Gabriel Silva, 17, was a healthy soccer player with no signs or symptoms of any medical problems when he experienced a dissection of the artery — when the inside wall of an artery gets torn. Early that morning, the family’s border collie, Axel, woke up Gabriel’s mother, Amanda and stepfather by jumping on their bed at around 5 a.m. “He was pretty agitated and excited. He had both paws on my chest, kind of like he was making sure I was awake and to alert me to whatever was happening downstairs.” Gabriel, 17, may owe his life to the family dog that saved him from a potentially deadly stroke. When her husband, Tanner took the dog downstairs, assuming he had to go outside, Axel led him toward their 17-year-old’s bedroom instead. That’s where he found their son, who was trying to communicate that something was wrong. Yet his speech was slurred, his vision was impaired, and he couldn’t walk or feel his right side — telltale signs of a stroke. “When my husband tried to get Gabriel to grip his hand, he couldn’t do it,” she said. Silva’s parents brought him to the closest emergency room, where doctors immediately began treating him with blood thinners. Following that came a battery of tests and scans.
Gabriel was then transferred to Memorial Hermann-Texas Medical Center, where an angiogram revealed that the teen had experienced a dissection of the artery. “That normally happens through trauma, like a car accident, but in Gabriel’s case it was spontaneous,” Amanda told Fox News Digital. “There was no explanation. It just happened.” “There was no clot, no cholesterol issue. They did a thorough battery of tests to find the root cause, and there was no explanation. It just happened. The stroke had mainly affected the communication center in Silva’s brain, which impacted speech. He also was unable to walk at first, due to losing control of his right side. Once the doctors determined that Silva wasn’t at risk of a continued or recurring stroke, the teen began therapy sessions to try and regain as much functionality as quickly as possible. “I would cry when the nurses would come in and ask him to say his name, and he couldn’t do it.” “He had to relearn the alphabet,” Amanda said. “I would cry when the nurses would come in and ask him to say his name, and he couldn’t do it.”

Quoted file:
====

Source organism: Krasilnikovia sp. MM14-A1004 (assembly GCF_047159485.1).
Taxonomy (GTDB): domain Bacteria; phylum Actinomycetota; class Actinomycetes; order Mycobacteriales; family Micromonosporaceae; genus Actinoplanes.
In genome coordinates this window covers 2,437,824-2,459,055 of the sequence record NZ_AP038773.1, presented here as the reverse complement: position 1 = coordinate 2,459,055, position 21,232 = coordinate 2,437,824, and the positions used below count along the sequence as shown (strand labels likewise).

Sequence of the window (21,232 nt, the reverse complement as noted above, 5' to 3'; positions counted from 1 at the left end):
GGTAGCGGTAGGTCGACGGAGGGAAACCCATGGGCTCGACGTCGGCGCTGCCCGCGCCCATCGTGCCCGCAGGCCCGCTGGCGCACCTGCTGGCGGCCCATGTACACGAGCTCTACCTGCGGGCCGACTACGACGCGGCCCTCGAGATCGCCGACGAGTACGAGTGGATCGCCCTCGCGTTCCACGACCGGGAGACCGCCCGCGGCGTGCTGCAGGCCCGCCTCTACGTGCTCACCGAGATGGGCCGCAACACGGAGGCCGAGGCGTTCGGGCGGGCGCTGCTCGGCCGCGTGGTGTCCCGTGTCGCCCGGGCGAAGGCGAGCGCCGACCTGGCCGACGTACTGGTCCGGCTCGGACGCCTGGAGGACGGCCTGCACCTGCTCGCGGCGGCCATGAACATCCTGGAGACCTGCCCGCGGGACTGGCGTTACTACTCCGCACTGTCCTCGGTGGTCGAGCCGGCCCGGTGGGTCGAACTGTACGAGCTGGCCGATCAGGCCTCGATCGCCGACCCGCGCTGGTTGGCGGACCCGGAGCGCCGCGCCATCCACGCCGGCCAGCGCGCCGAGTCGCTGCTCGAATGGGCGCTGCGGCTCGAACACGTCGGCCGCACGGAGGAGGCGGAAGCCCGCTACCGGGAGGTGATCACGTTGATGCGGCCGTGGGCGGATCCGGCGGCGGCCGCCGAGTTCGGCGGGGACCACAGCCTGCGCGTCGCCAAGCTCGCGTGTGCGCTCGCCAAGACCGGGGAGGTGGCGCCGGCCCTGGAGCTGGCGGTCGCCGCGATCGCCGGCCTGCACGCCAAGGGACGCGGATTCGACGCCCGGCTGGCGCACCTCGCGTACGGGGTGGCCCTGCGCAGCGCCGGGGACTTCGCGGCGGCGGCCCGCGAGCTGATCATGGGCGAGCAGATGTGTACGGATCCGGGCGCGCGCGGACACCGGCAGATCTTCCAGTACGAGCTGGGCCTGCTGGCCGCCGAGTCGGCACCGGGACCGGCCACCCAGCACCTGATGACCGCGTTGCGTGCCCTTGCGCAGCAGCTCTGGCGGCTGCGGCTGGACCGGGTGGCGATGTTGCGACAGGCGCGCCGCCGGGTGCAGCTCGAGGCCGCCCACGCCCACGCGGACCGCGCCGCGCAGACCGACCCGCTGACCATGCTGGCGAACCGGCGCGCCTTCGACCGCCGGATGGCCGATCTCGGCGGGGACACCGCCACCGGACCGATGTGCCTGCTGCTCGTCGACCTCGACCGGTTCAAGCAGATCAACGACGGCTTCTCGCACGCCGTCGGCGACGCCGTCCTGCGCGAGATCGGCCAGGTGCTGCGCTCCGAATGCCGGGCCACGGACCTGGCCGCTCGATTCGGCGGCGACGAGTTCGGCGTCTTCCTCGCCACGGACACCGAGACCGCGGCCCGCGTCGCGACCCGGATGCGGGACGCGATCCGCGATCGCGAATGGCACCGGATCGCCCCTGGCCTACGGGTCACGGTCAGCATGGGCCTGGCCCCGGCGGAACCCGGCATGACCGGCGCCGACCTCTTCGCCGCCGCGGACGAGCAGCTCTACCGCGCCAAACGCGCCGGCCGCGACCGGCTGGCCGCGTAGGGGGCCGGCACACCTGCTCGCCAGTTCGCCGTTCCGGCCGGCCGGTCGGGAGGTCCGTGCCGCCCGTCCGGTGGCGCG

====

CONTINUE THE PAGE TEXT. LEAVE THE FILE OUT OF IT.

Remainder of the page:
Today, Gabriel is showing significant improvement. He was able to walk again within a week of the stroke, and he was just released from physical therapy on Thursday. “Had the family dog not alerted Gabriel’s parents, and had Gabriel’s parents not identified his symptoms resulting in a much different outcome for Gabriel. Instead, Gabriel is walking, talking and looking forward to finishing his senior year of high school,” Doctor Effendi adds. “I feel like I was before,” Gabriel told Today.
Smart Dog smiles
A man walks into a bar, after buying a beer he looks around the bar and sees three men and a dog playing cards. Amazed, the man wanders over and starts watching the game. After watching the game for ten minutes, the man leans over to one of the other player’s and whispers ” Wow, that’s a really smart dog!”
The man whispers backs “He isn’t that smart, every time he gets a good hand, he wags his tail!”
I need to re-home a dog. It’s a small terrier and tends to bark a lot. If you’re interested, let me know and I’ll jump over next door’s fence and get it for you.
My dog is a genius…
I asked him what is two minus two, he said nothing.
Dogs aren’t smart enough to operate mri machines,
January 18th Birthdays
1955 – Kevin Costner, 2000 – Mateus Ward, 1980 – Jason Segel, 1779 – Peter Roget
1989 – Ashley Murray, 1997 – Sarah Gillman, 1987 – Becca Tobin, 2001 – Romy Weltman